Day 4 of Holy Week: the poor will always be with us
"What really confuses me though are the Christians who find any excuse to not work for a better world. I couldn’t even begin to tell you the number of times I’ve heard the phrase 'but Jesus said the poor will always be with us' used as a reason why Christians shouldn’t care for the poor and suffering. It’s not that the phrase is even used as comfort to those who feel like their efforts are not doing enough. It’s straight out used as a God-given reason to do nothing. And not just do nothing, but often to actively oppose or resist other Christians who are trying to do something. And it’s usually followed by some sermonette about how the poor are poor because of their own sinful choices." -Julie Clawson (from her post, After Pentecost)As I read through the events of Holy Wednesday (the 4th day of Holy Week), aside from some of Jesus' most cryptic teaching in the Temple, the one story that jumps out at me is the one from Mark 14: 3-9:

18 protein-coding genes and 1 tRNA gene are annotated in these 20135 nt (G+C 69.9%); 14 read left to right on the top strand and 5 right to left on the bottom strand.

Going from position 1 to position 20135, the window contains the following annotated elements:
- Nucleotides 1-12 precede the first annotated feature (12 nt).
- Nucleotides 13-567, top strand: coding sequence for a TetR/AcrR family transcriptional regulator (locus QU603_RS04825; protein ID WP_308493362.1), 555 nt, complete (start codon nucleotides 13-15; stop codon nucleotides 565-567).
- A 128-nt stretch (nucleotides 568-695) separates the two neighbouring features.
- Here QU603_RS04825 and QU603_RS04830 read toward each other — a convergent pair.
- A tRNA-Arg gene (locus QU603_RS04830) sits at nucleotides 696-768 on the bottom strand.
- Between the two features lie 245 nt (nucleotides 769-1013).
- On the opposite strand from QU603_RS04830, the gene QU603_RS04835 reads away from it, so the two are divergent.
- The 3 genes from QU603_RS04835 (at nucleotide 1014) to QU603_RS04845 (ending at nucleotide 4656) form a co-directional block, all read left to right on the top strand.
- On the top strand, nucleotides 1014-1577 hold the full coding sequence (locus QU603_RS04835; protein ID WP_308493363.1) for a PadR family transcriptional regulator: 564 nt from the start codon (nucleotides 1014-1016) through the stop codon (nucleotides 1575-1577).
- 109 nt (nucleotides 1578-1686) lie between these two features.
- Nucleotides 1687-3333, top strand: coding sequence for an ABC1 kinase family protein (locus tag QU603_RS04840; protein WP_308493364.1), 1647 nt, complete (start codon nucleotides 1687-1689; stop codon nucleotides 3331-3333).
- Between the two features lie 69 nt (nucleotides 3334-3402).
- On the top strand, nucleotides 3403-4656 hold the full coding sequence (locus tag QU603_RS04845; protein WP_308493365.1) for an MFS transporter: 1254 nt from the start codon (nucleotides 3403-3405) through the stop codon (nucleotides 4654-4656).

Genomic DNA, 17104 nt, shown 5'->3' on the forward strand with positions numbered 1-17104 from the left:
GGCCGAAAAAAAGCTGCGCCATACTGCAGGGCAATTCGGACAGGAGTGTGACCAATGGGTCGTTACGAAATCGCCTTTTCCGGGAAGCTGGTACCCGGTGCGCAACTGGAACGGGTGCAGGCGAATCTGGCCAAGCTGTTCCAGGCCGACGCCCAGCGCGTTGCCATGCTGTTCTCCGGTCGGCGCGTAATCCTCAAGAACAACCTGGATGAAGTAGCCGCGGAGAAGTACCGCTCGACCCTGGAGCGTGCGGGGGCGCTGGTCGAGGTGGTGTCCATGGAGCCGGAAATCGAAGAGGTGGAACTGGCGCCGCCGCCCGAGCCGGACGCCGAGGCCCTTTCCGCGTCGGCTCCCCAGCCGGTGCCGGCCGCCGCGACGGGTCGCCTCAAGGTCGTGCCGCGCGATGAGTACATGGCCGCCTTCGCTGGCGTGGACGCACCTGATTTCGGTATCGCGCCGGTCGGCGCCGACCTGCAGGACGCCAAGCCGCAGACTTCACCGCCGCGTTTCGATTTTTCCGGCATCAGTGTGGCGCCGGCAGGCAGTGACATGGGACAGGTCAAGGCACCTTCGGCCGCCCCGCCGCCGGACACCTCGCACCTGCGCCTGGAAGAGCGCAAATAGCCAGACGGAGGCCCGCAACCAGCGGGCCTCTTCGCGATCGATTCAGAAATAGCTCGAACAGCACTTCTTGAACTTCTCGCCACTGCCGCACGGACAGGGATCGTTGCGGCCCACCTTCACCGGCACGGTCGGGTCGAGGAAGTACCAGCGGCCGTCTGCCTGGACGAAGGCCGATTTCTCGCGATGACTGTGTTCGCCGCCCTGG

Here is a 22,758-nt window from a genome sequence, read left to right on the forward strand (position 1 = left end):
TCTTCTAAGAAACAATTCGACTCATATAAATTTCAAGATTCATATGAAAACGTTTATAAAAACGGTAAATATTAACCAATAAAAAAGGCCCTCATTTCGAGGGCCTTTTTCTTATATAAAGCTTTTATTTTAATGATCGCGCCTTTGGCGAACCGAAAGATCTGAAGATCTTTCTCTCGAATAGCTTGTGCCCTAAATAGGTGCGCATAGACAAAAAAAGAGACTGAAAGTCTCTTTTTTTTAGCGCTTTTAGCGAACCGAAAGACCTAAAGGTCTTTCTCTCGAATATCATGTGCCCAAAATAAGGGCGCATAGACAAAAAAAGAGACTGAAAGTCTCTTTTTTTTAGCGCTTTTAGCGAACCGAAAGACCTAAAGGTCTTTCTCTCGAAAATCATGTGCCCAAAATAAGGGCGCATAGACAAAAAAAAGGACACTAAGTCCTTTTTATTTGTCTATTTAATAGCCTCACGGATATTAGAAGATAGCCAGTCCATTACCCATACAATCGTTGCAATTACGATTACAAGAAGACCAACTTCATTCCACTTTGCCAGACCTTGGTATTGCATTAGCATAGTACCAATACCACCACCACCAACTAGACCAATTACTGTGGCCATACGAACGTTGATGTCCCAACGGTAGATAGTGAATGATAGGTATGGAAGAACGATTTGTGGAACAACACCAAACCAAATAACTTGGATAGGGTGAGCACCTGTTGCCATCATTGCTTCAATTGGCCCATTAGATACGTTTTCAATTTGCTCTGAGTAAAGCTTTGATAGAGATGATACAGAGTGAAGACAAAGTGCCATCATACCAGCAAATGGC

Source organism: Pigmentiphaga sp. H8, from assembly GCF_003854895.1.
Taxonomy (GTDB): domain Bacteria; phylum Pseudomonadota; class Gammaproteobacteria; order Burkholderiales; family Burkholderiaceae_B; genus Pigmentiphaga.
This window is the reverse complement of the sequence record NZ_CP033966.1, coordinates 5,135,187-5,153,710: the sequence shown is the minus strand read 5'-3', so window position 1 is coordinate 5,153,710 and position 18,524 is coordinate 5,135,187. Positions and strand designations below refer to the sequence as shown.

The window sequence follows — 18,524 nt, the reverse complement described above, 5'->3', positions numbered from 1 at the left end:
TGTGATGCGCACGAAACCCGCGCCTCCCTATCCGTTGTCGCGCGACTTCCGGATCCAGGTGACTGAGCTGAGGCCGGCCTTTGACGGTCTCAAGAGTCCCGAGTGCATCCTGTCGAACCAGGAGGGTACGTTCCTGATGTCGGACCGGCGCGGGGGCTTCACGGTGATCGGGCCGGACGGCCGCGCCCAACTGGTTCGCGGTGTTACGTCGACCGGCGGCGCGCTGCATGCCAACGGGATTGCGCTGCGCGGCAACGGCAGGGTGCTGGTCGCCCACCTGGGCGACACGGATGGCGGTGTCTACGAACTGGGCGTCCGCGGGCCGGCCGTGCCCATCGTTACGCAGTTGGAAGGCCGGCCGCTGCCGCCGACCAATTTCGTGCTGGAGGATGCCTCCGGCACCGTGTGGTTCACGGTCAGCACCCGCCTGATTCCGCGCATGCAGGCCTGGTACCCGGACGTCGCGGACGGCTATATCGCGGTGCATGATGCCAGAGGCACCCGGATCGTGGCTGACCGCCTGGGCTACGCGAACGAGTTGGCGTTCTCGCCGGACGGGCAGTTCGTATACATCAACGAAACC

Now, this story is one of my most and least favorites in the gospels. I have trouble with it because I find myself siding with the disciples on this one. I don't think I would have scolded the lady, but I'm sure that if I saw a year's wages used on somebody's head, I'd be disappointed. I'd especially expect Jesus to be disappointed. And yet, here's Jesus who's always supposed to be on the side of the poor, who's usually scolding people for misusing funds (as he did in the Temple), sticking up for the woman. And what does he mean, "You always have the poor with you"? Is it just a cop-out, like it is for way too many Christians in America? Is he just trying to confuse us, or what?
So what's the difference? Why is it ok for this woman to pour out all this expensive stuff and it's not ok for the Temple treasury to line the pockets of the rich? When is misusing funds ok? I can see why Judas and some of the others thought Jesus' approach was unrealistic.